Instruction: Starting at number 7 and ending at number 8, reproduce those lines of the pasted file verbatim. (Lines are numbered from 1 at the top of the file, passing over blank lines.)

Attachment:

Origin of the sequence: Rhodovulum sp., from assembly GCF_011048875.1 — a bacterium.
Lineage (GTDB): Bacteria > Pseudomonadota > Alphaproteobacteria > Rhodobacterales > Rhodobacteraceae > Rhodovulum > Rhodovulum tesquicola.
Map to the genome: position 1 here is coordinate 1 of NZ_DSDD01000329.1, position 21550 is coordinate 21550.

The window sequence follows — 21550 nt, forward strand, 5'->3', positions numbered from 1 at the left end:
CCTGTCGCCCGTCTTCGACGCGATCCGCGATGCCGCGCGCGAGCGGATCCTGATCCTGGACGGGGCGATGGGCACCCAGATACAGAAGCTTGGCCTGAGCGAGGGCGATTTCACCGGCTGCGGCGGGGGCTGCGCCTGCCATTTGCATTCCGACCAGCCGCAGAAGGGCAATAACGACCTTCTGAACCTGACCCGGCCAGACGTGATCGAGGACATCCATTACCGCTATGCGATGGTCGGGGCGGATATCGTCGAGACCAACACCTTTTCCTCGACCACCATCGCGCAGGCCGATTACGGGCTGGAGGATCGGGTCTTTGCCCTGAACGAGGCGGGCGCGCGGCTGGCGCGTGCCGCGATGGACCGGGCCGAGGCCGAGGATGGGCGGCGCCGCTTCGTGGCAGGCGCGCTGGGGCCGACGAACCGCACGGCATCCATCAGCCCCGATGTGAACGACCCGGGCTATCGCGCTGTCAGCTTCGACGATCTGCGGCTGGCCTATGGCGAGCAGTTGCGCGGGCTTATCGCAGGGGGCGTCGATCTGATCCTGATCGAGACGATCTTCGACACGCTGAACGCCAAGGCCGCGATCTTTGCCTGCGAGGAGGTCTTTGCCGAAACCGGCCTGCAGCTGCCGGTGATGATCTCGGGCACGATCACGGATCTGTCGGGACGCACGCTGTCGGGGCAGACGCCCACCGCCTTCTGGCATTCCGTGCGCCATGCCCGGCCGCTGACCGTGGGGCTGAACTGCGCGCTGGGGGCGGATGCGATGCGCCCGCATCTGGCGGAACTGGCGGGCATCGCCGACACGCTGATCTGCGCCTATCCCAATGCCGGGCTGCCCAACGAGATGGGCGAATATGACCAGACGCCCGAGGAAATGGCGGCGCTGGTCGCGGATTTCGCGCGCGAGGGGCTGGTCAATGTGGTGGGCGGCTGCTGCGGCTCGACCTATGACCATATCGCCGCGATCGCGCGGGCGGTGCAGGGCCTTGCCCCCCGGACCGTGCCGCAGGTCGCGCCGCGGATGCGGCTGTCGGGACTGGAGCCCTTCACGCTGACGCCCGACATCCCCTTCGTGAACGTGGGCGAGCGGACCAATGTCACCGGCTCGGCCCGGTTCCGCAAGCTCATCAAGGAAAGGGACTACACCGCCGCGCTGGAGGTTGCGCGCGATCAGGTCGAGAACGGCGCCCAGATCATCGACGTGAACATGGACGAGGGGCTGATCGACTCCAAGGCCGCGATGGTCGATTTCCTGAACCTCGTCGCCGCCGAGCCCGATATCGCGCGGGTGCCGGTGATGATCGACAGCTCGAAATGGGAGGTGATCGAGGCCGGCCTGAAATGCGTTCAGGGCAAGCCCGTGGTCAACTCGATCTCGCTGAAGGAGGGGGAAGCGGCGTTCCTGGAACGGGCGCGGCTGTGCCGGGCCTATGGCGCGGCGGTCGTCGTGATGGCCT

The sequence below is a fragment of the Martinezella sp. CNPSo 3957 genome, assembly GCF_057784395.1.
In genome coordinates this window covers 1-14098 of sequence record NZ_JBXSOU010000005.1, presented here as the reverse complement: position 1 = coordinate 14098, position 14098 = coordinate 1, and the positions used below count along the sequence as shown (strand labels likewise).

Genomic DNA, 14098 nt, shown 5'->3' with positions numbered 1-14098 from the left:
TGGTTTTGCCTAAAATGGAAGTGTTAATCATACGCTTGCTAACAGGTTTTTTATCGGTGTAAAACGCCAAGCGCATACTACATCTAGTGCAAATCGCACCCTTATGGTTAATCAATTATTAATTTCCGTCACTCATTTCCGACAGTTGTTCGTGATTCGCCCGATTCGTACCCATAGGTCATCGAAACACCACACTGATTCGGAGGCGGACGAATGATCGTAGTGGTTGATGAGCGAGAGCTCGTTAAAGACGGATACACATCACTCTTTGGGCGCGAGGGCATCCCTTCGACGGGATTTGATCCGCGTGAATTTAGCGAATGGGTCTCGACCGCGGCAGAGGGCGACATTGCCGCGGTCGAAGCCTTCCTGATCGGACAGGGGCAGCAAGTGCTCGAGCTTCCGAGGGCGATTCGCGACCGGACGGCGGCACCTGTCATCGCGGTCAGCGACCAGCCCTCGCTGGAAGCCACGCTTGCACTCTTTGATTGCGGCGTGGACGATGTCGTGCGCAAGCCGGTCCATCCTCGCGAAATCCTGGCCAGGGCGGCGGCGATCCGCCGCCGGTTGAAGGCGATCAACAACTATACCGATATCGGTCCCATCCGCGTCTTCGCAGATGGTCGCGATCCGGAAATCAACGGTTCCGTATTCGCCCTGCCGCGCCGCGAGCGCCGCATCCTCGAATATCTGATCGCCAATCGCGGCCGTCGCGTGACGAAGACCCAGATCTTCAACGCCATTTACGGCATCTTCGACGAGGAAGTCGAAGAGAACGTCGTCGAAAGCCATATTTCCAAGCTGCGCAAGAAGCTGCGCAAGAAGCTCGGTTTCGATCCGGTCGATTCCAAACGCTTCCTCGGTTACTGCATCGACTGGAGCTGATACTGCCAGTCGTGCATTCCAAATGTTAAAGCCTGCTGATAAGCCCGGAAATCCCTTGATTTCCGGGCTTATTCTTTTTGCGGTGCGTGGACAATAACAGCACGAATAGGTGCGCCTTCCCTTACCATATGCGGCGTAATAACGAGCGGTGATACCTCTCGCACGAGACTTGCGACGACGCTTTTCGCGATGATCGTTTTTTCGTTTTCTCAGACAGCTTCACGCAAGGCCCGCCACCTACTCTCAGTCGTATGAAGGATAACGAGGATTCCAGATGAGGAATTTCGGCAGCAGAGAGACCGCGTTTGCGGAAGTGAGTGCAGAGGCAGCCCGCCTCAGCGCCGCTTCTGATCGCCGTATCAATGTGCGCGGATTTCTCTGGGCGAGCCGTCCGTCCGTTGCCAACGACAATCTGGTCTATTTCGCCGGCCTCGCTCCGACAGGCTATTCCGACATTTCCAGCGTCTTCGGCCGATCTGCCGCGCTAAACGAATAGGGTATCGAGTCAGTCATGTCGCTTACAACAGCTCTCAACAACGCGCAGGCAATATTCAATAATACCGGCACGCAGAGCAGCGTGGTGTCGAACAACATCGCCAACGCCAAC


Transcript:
In genome coordinates this window covers 1-14098 of sequence record NZ_JBXSOU010000005.1, presented here as the reverse complement: position 1 = coordinate 14098, position 14098 = coordinate 1, and the positions used below count along the sequence as shown (strand labels likewise).

Genomic DNA, 14098 nt, shown 5'->3' with positions numbered 1-14098 from the left: